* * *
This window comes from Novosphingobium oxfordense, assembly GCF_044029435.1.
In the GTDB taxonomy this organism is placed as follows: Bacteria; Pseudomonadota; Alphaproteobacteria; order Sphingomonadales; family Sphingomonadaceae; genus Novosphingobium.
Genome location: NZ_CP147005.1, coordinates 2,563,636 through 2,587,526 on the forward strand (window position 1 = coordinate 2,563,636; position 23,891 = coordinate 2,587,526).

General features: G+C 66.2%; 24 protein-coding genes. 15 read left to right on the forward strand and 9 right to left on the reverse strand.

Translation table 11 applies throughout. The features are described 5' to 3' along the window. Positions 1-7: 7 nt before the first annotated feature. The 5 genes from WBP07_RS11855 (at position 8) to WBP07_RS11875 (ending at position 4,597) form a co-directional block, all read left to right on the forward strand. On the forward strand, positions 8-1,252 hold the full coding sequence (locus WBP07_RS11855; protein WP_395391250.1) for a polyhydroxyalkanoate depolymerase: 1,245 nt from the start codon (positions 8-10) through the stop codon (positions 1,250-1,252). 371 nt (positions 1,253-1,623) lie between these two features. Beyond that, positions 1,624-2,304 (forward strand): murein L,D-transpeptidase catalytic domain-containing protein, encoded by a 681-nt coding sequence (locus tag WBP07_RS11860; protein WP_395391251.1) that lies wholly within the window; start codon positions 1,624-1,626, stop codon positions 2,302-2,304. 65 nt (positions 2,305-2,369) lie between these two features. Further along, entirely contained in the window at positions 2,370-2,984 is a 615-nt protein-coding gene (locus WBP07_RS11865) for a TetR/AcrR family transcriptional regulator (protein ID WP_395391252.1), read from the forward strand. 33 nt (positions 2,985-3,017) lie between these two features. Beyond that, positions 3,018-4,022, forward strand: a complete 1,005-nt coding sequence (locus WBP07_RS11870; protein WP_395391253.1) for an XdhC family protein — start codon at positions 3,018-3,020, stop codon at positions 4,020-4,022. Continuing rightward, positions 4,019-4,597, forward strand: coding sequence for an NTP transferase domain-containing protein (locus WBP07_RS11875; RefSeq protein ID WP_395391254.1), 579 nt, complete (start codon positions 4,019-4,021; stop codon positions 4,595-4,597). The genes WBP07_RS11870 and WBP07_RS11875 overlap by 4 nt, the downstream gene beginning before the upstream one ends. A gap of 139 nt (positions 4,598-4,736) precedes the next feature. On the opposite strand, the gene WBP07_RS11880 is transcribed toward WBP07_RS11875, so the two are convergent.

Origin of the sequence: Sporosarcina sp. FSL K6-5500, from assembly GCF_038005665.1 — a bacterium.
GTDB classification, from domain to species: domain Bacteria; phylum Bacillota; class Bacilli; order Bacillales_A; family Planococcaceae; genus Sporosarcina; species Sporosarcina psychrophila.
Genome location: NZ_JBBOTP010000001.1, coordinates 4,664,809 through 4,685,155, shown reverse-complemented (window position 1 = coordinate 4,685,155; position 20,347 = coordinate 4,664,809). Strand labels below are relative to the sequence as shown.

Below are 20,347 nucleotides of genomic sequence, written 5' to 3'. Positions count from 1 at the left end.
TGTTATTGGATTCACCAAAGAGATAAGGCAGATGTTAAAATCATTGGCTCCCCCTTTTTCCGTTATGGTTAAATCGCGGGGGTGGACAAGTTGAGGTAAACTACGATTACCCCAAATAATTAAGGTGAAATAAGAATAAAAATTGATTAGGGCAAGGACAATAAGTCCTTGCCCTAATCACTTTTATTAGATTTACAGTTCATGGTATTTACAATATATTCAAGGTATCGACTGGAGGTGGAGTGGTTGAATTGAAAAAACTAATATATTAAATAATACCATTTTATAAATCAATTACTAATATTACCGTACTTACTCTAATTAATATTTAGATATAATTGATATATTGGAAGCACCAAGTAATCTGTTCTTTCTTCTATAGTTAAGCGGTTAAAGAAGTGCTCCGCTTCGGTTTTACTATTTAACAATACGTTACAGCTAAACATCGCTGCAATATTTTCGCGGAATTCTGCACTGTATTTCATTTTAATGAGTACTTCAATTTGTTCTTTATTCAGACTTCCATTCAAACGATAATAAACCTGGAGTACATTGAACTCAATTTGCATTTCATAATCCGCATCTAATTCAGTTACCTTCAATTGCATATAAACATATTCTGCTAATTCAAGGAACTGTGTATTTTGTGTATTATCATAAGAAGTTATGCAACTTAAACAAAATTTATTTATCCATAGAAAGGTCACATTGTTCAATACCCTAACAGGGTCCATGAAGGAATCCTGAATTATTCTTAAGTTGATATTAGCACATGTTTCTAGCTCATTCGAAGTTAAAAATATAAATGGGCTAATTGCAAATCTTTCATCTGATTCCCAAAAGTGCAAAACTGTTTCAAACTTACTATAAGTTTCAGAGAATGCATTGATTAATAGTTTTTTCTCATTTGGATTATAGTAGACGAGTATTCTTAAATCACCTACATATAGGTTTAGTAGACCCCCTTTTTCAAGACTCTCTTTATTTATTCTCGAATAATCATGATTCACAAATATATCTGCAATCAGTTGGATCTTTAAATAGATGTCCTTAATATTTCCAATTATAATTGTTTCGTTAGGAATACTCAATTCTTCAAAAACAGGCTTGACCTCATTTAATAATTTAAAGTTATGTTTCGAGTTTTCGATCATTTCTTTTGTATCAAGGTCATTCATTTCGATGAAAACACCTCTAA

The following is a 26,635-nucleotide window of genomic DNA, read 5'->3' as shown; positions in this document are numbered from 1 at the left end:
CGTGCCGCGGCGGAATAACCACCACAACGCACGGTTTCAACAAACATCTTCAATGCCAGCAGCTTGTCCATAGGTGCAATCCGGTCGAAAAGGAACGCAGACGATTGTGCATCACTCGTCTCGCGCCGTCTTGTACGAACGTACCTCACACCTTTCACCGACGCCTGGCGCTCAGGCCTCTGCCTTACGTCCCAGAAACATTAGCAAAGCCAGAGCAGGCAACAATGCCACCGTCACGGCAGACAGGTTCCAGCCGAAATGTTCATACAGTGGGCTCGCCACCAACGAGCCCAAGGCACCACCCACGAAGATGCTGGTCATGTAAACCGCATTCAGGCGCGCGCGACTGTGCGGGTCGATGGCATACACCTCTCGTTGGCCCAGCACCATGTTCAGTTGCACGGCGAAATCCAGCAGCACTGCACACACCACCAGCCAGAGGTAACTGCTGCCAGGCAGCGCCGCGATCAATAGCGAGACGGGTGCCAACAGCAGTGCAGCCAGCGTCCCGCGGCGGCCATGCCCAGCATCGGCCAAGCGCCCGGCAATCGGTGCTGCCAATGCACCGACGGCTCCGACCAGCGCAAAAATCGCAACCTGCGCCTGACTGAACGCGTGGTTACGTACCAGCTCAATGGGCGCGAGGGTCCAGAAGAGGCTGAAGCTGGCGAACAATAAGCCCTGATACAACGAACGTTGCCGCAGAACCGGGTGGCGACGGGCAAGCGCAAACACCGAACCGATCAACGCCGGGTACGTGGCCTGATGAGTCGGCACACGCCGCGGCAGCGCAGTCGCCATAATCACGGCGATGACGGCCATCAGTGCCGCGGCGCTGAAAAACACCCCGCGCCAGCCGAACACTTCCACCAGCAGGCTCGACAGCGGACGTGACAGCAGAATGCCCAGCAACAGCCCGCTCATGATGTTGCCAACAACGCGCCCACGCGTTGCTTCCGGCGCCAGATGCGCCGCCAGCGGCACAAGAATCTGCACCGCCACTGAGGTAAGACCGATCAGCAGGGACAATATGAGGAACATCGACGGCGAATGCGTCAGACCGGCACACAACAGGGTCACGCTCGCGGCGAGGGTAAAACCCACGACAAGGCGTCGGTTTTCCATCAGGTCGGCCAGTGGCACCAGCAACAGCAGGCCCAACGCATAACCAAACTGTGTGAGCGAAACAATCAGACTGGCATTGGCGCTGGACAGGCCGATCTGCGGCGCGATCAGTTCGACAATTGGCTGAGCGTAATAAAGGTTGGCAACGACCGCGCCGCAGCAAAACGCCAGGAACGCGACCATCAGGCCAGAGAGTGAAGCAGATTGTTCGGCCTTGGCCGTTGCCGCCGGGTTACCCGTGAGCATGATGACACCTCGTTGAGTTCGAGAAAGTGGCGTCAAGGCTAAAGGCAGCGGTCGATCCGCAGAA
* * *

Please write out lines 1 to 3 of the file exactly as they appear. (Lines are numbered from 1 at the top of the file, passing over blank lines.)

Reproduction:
This window comes from Novosphingobium oxfordense, assembly GCF_044029435.1.
In the GTDB taxonomy this organism is placed as follows: Bacteria; Pseudomonadota; Alphaproteobacteria; order Sphingomonadales; family Sphingomonadaceae; genus Novosphingobium.
Genome location: NZ_CP147005.1, coordinates 2,563,636 through 2,587,526 on the forward strand (window position 1 = coordinate 2,563,636; position 23,891 = coordinate 2,587,526).